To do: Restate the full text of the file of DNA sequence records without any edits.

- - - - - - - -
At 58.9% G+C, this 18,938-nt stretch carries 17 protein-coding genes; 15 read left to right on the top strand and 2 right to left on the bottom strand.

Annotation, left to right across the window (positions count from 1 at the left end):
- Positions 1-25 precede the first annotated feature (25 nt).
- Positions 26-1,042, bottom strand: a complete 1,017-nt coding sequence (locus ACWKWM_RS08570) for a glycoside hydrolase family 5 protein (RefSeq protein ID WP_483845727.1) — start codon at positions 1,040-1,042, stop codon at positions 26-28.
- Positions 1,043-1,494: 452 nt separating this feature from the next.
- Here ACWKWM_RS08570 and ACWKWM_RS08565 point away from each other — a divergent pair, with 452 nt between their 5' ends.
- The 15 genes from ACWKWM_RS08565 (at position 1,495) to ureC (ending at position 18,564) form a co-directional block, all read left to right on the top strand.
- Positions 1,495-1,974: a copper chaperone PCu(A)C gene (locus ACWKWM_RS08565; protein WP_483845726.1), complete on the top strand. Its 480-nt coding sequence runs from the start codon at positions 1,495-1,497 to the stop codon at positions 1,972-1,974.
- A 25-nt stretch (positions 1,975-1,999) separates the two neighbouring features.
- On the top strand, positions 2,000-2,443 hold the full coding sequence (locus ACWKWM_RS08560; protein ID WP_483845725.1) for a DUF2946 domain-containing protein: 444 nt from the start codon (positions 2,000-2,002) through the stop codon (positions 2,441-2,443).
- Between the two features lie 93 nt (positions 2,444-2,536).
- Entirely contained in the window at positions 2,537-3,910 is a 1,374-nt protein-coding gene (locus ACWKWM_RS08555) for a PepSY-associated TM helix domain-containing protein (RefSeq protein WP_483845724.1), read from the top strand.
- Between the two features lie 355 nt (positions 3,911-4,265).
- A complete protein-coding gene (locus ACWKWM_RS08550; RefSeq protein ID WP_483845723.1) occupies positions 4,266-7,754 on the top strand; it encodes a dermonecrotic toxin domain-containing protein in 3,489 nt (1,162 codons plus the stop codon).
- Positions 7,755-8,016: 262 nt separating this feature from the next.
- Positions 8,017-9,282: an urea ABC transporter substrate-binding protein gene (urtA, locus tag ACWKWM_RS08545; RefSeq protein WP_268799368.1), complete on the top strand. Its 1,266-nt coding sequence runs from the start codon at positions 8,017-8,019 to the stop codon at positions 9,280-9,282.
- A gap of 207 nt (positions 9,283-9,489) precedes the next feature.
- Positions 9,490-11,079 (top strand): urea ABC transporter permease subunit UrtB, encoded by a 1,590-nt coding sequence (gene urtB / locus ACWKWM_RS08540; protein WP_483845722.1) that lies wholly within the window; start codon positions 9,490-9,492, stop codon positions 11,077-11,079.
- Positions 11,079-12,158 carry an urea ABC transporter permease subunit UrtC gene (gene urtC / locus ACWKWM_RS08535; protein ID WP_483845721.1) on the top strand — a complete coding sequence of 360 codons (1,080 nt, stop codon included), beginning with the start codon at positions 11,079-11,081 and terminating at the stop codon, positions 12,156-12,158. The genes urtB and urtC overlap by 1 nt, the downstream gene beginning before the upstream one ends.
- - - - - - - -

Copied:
At 58.9% G+C, this 18,938-nt stretch carries 17 protein-coding genes; 15 read left to right on the top strand and 2 right to left on the bottom strand.

Annotation, left to right across the window (positions count from 1 at the left end):
- Positions 1-25 precede the first annotated feature (25 nt).
- Positions 26-1,042, bottom strand: a complete 1,017-nt coding sequence (locus ACWKWM_RS08570) for a glycoside hydrolase family 5 protein (RefSeq protein ID WP_483845727.1) — start codon at positions 1,040-1,042, stop codon at positions 26-28.
- Positions 1,043-1,494: 452 nt separating this feature from the next.
- Here ACWKWM_RS08570 and ACWKWM_RS08565 point away from each other — a divergent pair, with 452 nt between their 5' ends.
- The 15 genes from ACWKWM_RS08565 (at position 1,495) to ureC (ending at position 18,564) form a co-directional block, all read left to right on the top strand.
- Positions 1,495-1,974: a copper chaperone PCu(A)C gene (locus ACWKWM_RS08565; protein WP_483845726.1), complete on the top strand. Its 480-nt coding sequence runs from the start codon at positions 1,495-1,497 to the stop codon at positions 1,972-1,974.
- A 25-nt stretch (positions 1,975-1,999) separates the two neighbouring features.
- On the top strand, positions 2,000-2,443 hold the full coding sequence (locus ACWKWM_RS08560; protein ID WP_483845725.1) for a DUF2946 domain-containing protein: 444 nt from the start codon (positions 2,000-2,002) through the stop codon (positions 2,441-2,443).
- Between the two features lie 93 nt (positions 2,444-2,536).
- Entirely contained in the window at positions 2,537-3,910 is a 1,374-nt protein-coding gene (locus ACWKWM_RS08555) for a PepSY-associated TM helix domain-containing protein (RefSeq protein WP_483845724.1), read from the top strand.
- Between the two features lie 355 nt (positions 3,911-4,265).
- A complete protein-coding gene (locus ACWKWM_RS08550; RefSeq protein ID WP_483845723.1) occupies positions 4,266-7,754 on the top strand; it encodes a dermonecrotic toxin domain-containing protein in 3,489 nt (1,162 codons plus the stop codon).
- Positions 7,755-8,016: 262 nt separating this feature from the next.
- Positions 8,017-9,282: an urea ABC transporter substrate-binding protein gene (urtA, locus tag ACWKWM_RS08545; RefSeq protein WP_268799368.1), complete on the top strand. Its 1,266-nt coding sequence runs from the start codon at positions 8,017-8,019 to the stop codon at positions 9,280-9,282.
- A gap of 207 nt (positions 9,283-9,489) precedes the next feature.
- Positions 9,490-11,079 (top strand): urea ABC transporter permease subunit UrtB, encoded by a 1,590-nt coding sequence (gene urtB / locus ACWKWM_RS08540; protein WP_483845722.1) that lies wholly within the window; start codon positions 9,490-9,492, stop codon positions 11,077-11,079.
- Positions 11,079-12,158 carry an urea ABC transporter permease subunit UrtC gene (gene urtC / locus ACWKWM_RS08535; protein ID WP_483845721.1) on the top strand — a complete coding sequence of 360 codons (1,080 nt, stop codon included), beginning with the start codon at positions 11,079-11,081 and terminating at the stop codon, positions 12,156-12,158. The genes urtB and urtC overlap by 1 nt, the downstream gene beginning before the upstream one ends.